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From "Christopher Tubbs (JIRA)" <j...@apache.org>
Subject [jira] [Commented] (ACCUMULO-1024) Deprecate built-in user management utilities
Date Tue, 26 Feb 2013 22:10:13 GMT

    [ https://issues.apache.org/jira/browse/ACCUMULO-1024?page=com.atlassian.jira.plugin.system.issuetabpanels:comment-tabpanel&focusedCommentId=13587635#comment-13587635
] 

Christopher Tubbs commented on ACCUMULO-1024:
---------------------------------------------

[~vines]:
I referenced the validation check above. The reason I'm not a fan of that way of doing things
is that without knowing anything about those other components, a developer of one has to enumerate
all the possible implementations of the other components that it knows are compatible. This
means that a developer would have to re-release new versions of his component every time other,
compatible components of the other types are created/released, or make it configurable in
their code, or most likely, just always return true. Re-releasing is not feasible, and it
creates a configuration management nightmare for system admins, and it makes them less independent,
and less modular. Configuration is a lateral move, and always returning true is something
we should probably just do anyways by eliminating this check and deferring to system admins/configuration
management people to ensure they choose components that are compatible.

I agree the components shouldn't directly interact, and I also like the centralized "SecurityOperation"
on the server side that brings them together. All I've suggested is that this "SecurityOperation"
be configurable, instead of the 3 components... though I'd strongly support an implementation
of a pluggable "SecurityOperation" or "UserSecurityPlugin" (as I'd probably call it), that
is comprised of 3 distinct, modular components. (Example: "configuration.getUserSecurityPlugin().getAuthenticator();"
vs. "configuration.getAuthenticator()") In this way, if there are any interactions necessary,
they occur in a coherent way, within the configured SecurityOperation (or equivalent).

The short answer is that one interface does not work against modularity, especially if that
one interface is a factory for the 3 modular components. You don't necessarily need to "rewrite
the whole class", either. In the typical case, a rewrite is trivial anyway... just change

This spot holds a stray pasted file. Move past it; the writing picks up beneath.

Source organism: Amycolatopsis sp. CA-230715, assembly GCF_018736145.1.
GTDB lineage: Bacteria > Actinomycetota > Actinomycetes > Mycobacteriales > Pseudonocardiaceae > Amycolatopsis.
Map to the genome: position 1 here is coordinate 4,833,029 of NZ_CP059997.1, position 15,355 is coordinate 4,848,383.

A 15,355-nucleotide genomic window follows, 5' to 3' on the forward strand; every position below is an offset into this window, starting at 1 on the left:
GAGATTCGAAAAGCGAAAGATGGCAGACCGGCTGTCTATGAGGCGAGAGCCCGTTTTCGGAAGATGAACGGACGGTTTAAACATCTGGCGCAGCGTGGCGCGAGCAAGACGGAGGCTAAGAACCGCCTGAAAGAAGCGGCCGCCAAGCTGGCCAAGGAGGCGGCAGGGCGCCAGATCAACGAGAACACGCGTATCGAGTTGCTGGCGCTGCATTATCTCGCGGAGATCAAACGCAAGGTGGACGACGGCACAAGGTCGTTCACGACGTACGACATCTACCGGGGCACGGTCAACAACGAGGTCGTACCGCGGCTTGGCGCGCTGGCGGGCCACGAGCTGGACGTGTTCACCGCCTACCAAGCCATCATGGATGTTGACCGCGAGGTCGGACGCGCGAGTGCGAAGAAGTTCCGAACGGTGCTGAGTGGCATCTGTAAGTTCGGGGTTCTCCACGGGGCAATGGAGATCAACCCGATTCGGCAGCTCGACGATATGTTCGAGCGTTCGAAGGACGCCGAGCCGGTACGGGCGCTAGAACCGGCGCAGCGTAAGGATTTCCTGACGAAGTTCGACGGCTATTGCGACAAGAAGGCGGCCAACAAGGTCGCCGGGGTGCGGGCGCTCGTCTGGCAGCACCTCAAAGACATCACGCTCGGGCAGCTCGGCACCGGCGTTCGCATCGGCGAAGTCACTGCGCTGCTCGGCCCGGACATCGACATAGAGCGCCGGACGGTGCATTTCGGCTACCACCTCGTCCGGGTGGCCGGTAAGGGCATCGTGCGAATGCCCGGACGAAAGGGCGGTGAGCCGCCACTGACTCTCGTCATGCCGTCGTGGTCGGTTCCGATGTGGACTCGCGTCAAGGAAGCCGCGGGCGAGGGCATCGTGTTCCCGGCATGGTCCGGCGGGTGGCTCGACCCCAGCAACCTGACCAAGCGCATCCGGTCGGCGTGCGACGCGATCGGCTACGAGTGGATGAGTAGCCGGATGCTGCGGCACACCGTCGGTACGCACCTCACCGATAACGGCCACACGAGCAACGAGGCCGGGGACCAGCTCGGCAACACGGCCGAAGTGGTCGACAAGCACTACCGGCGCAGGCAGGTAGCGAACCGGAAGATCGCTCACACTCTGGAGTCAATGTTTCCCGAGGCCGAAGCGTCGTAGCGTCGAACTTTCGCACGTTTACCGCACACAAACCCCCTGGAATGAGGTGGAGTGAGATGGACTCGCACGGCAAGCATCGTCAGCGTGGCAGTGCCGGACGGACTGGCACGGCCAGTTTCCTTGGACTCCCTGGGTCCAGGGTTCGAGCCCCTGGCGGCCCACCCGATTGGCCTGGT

the return type in a factory.

The alternative (and I think this is preferable...) is to simply assume compatibility, and
by convention, if one implements user-management features in their Authenticator, then give
the Authenticator access to call cleanUser/dropUser as appropriate.

In any case, I just wanted to document the issue of interoperability... I'm not necessarily
suggesting we change it at this point (it's kind of too late for 1.5.0, anyway). My focus
on this ticket is about dealing with the "local user" concept above the comment which you
replied to.
                
> Deprecate built-in user management utilities
> --------------------------------------------
>
>                 Key: ACCUMULO-1024
>                 URL: https://issues.apache.org/jira/browse/ACCUMULO-1024
>             Project: Accumulo
>          Issue Type: Sub-task
>          Components: master, tserver
>            Reporter: Christopher Tubbs
>            Assignee: Christopher Tubbs
>             Fix For: 1.5.0
>
>
> The built-in user management functionality should be phased out, in favor of the pluggable
authentication model. Any user-management functions that apply to a particular implementation
of an authentication should be handled within that implementation, and not within Accumulo's
core.
> This should reduce the complexity of the overall user model.
> A transition plan should be established for the prior ZKAuthenticator implementation
for usernames and passwords. The former APIs for user management should continue to work as
is, and pass through to the former implementation, but any new APIs for user management should
not be introduced to the core (like in SecurityOperations, the shell, and 'accumulo init'),
because that introduces complexity and essentially establishes a guarantee that Accumulo will
handle user management for arbitrary authentication systems... which I don't think we can
do generically.

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